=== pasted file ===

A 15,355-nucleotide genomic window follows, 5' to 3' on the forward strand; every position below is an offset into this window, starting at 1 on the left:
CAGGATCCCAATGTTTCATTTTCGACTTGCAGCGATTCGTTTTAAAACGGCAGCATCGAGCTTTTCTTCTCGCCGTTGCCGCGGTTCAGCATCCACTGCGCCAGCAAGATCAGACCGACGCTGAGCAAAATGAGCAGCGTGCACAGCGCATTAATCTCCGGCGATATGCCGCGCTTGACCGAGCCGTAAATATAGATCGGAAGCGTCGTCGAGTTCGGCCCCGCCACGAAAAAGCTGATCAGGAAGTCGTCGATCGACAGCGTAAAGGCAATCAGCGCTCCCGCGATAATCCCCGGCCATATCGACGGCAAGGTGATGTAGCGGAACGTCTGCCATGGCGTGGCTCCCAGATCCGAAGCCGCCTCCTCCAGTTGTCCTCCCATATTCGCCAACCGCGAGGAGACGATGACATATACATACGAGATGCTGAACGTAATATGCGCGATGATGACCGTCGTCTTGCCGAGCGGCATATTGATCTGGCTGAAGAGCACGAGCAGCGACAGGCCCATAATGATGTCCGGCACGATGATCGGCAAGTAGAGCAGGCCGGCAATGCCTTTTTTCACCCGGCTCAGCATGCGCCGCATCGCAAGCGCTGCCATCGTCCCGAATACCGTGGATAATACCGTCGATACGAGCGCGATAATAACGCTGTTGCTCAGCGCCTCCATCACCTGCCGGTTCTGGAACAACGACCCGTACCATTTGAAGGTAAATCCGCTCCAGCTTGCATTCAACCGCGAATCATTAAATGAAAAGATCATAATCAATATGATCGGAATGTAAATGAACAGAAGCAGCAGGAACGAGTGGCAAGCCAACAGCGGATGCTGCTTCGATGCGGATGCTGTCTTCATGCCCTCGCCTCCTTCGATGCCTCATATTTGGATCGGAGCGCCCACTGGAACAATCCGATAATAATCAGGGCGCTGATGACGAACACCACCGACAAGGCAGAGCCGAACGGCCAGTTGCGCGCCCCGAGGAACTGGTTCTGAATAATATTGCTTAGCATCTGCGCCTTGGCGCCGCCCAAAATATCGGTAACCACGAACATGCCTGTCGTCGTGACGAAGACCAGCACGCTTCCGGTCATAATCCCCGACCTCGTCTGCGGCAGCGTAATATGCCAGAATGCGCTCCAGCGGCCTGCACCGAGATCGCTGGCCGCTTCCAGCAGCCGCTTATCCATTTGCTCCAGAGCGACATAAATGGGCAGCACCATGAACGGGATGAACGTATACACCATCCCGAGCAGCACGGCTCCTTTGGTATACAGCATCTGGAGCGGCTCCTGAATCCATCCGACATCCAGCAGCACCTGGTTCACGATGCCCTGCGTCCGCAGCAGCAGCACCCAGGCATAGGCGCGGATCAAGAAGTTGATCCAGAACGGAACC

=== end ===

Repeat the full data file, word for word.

A 15,355-nucleotide genomic window follows, 5' to 3' on the forward strand; every position below is an offset into this window, starting at 1 on the left:
CAGGATCCCAATGTTTCATTTTCGACTTGCAGCGATTCGTTTTAAAACGGCAGCATCGAGCTTTTCTTCTCGCCGTTGCCGCGGTTCAGCATCCACTGCGCCAGCAAGATCAGACCGACGCTGAGCAAAATGAGCAGCGTGCACAGCGCATTAATCTCCGGCGATATGCCGCGCTTGACCGAGCCGTAAATATAGATCGGAAGCGTCGTCGAGTTCGGCCCCGCCACGAAAAAGCTGATCAGGAAGTCGTCGATCGACAGCGTAAAGGCAATCAGCGCTCCCGCGATAATCCCCGGCCATATCGACGGCAAGGTGATGTAGCGGAACGTCTGCCATGGCGTGGCTCCCAGATCCGAAGCCGCCTCCTCCAGTTGTCCTCCCATATTCGCCAACCGCGAGGAGACGATGACATATACATACGAGATGCTGAACGTAATATGCGCGATGATGACCGTCGTCTTGCCGAGCGGCATATTGATCTGGCTGAAGAGCACGAGCAGCGACAGGCCCATAATGATGTCCGGCACGATGATCGGCAAGTAGAGCAGGCCGGCAATGCCTTTTTTCACCCGGCTCAGCATGCGCCGCATCGCAAGCGCTGCCATCGTCCCGAATACCGTGGATAATACCGTCGATACGAGCGCGATAATAACGCTGTTGCTCAGCGCCTCCATCACCTGCCGGTTCTGGAACAACGACCCGTACCATTTGAAGGTAAATCCGCTCCAGCTTGCATTCAACCGCGAATCATTAAATGAAAAGATCATAATCAATATGATCGGAATGTAAATGAACAGAAGCAGCAGGAACGAGTGGCAAGCCAACAGCGGATGCTGCTTCGATGCGGATGCTGTCTTCATGCCCTCGCCTCCTTCGATGCCTCATATTTGGATCGGAGCGCCCACTGGAACAATCCGATAATAATCAGGGCGCTGATGACGAACACCACCGACAAGGCAGAGCCGAACGGCCAGTTGCGCGCCCCGAGGAACTGGTTCTGAATAATATTGCTTAGCATCTGCGCCTTGGCGCCGCCCAAAATATCGGTAACCACGAACATGCCTGTCGTCGTGACGAAGACCAGCACGCTTCCGGTCATAATCCCCGACCTCGTCTGCGGCAGCGTAATATGCCAGAATGCGCTCCAGCGGCCTGCACCGAGATCGCTGGCCGCTTCCAGCAGCCGCTTATCCATTTGCTCCAGAGCGACATAAATGGGCAGCACCATGAACGGGATGAACGTATACACCATCCCGAGCAGCACGGCTCCTTTGGTATACAGCATCTGGAGCGGCTCCTGAATCCATCCGACATCCAGCAGCACCTGGTTCACGATGCCCTGCGTCCGCAGCAGCAGCACCCAGGCATAGGCGCGGATCAAGAAGTTGATCCAGAACGGAACC